Most parents don't like to think about the fact that, one day, their kids will be sexually active. Before that occurs, parents can do something that will protect their children and teens from a common sexually transmitted infection — and in the process, potentially save their lives.
The American Academy of Pediatrics now recommends that all girls and boys get vaccinated for the human papillomavirus, or HPV, between the ages of 9 and 14. Dr. Lewis First, chief of pediatrics at University of Vermont Children's Hospital, explains why the vaccine is a real game-changer in public health.
KIDS VT: What is HPV?
LEWIS FIRST: HPV is one of the most common sexually transmitted infections. It affects more than half of all unvaccinated sexually active people at some point in their lives, usually in their teens and 20s. It's estimated that about two-thirds of sexually active preteen and teenage girls who haven't been vaccinated are infected. About 75 percent of new cases reported each year occur in people 15 to 25 years of age, according to the U.S. Centers for Disease Control and Prevention.
KVT: What does HPV do?
LF: Most commonly, HPV in females and males causes genital warts, which, by themselves, are not very harmful. But the virus is also associated with an increased risk of several worrisome cancers, most notably, cervical cancers in women. In both women and men, it can also cause cancer of the mouth, throat and anus, as well as cancer of the penis in men. Since 2006, when the vaccine was first licensed, we have seen a 65 percent decline nationally in cervical cancers attributed to the strains included in this vaccine.
KVT: How does someone know if they have been infected?
LF: Oftentimes you don't know. In fact, many people have it and don't know it, and it may be a couple of years before they develop a genital wart. All that time, they may remain sexually active. Once you're infected, you're infected forever and can pass it to others without knowing it. So, we want to get this vaccine out there before teenagers become sexually active, because we also know that it only works before you've been infected.
KVT: Is there a benefit to someone getting the vaccine who already has been infected with HPV?
LF: There are different strains of HPV, so getting some protection is better than none. The strain someone is carrying may not be one that causes cancer. The current vaccine protects against nine different strains of the virus, which are also the ones most commonly associated with cancer-causing HPV.
KVT: Why should kids who aren't yet sexually active get vaccinated?
LF: Three reasons. First, full protection from the vaccine between ages 9 and 14 requires two shots administered over a six- to 12-month period. Between ages 15 and 26, people need three shots. In order to insure that people get the full series, it's better to start giving them early, before teens gain their independence and forget or refuse to return to the doctor. Secondly, and more importantly, we now know that preteens make more antibodies and develop better protection against HPV when they get the vaccine earlier in life. This also explains why kids 9 to 14 need only two shots. Finally, we want kids fully vaccinated before they become sexually active.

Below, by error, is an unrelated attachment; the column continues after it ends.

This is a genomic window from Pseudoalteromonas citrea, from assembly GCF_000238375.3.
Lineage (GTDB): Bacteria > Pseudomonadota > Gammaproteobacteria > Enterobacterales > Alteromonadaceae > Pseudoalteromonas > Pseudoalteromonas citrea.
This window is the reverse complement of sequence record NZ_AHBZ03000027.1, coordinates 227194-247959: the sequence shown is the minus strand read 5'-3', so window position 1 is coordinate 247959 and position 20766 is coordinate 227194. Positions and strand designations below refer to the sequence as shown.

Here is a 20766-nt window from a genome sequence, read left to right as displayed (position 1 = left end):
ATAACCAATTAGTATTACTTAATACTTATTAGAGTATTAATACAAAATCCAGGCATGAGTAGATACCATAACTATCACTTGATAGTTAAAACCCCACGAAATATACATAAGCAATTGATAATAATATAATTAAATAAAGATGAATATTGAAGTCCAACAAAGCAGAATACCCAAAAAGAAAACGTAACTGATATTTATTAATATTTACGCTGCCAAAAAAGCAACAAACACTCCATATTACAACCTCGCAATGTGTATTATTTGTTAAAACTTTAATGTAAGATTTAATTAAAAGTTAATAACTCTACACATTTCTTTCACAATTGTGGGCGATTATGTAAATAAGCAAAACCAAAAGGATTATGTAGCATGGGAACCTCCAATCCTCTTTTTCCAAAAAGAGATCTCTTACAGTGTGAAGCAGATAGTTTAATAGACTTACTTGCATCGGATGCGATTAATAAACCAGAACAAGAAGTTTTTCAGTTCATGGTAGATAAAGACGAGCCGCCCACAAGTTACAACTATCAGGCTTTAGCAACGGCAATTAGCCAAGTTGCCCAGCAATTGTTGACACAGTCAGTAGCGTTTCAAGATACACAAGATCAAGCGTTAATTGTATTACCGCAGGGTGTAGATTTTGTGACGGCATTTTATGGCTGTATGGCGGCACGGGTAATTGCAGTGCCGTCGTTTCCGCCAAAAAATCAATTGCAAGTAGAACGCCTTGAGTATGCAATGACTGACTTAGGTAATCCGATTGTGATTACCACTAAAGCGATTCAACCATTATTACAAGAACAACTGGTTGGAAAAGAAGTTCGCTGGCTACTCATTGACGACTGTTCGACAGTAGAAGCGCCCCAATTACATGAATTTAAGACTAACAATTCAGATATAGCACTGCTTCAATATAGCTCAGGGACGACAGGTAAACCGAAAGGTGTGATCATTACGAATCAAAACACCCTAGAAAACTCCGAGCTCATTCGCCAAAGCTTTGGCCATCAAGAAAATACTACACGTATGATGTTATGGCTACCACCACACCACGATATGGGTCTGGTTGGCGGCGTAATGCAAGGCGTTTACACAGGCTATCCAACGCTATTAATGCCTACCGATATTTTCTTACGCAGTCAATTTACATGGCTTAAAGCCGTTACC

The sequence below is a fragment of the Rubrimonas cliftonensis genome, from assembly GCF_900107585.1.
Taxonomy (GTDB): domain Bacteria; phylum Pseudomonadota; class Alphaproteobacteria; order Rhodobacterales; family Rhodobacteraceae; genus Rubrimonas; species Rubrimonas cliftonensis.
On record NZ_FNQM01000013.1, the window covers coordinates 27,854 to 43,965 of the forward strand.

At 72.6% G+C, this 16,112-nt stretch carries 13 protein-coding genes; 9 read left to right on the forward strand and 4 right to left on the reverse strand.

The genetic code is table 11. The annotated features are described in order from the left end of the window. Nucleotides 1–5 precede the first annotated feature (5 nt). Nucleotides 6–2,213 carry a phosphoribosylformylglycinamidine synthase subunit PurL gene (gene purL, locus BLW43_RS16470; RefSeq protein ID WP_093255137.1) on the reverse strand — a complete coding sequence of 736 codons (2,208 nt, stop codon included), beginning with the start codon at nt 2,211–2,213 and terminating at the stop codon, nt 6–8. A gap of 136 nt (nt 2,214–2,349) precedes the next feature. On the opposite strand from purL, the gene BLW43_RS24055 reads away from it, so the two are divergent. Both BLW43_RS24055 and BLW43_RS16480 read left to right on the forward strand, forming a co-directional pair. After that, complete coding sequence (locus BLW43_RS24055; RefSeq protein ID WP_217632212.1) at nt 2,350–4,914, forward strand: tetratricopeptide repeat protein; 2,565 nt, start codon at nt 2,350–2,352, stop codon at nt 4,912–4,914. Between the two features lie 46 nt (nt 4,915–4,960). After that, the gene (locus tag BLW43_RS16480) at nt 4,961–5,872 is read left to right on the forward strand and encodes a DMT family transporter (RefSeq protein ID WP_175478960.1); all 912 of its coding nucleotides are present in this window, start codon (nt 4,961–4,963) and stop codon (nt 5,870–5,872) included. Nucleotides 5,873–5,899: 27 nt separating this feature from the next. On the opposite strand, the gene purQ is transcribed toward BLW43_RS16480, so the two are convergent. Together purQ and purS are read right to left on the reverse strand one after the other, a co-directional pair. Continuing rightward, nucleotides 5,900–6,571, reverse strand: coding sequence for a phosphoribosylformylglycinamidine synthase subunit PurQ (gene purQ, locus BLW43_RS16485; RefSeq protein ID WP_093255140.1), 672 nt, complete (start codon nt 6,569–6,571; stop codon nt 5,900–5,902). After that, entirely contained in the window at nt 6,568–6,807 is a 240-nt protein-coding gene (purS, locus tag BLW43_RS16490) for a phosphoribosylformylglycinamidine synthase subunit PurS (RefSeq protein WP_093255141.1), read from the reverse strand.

KVT: How effective is the vaccine?
LF: We only have 10 years' worth of data to study, but we know already that people who were immunized at age 11 continue to be protected. And, we've seen the decrease in cervical cancers and know from research studies that protection against the strains of HPV in the vaccine persist for at least 10 years after being vaccinated.
KVT: Will the vaccine completely prevent women from getting cervical cancer later in life?
LF: No, so when a woman turns 21 — or if her doctor thinks it should be done sooner — she should still get a pap smear to screen for evidence of cervical cancer. Also, a male getting the vaccine doesn't mean that he doesn't need to use a condom. There are many other sexually transmitted infections for which a condom can be protective. And condoms alone won't protect against HPV, which can still be transmitted through close skin-to-skin contact in genital areas that the condom may not cover.
KVT: Is there evidence that teens who get the HPV vaccine become sexually active earlier than those who don't?
LF: No. The good news is, studies have shown that preteens and teens who got the HPV vaccine did not start having sex at an earlier age than those who did not receive it. And, giving kids the vaccine is not implicitly telling kids or teens that it's OK for them to have sex. Parents should see this vaccine as an opportunity to start talking to their kids about their values around sex and making smart choices with their bodies.
KVT: Does the vaccine have side effects?
LF: Nothing more than minor effects, such as soreness, redness and swelling at the injection site. There are reports of people, mostly females, fainting after receiving the injection. We don't know what causes it, but if patients sit or lie down for 15 minutes after the injection, this shouldn't occur. Fevers occur about 10 percent of the time, as do headaches. But the rate of allergic reactions to the vaccine are rare — only one in 1 million, according to the Vaccine Adverse Event Reporting System. Worldwide, 170 million doses have been distributed in 80 countries, and there have been no serious safety concerns reported.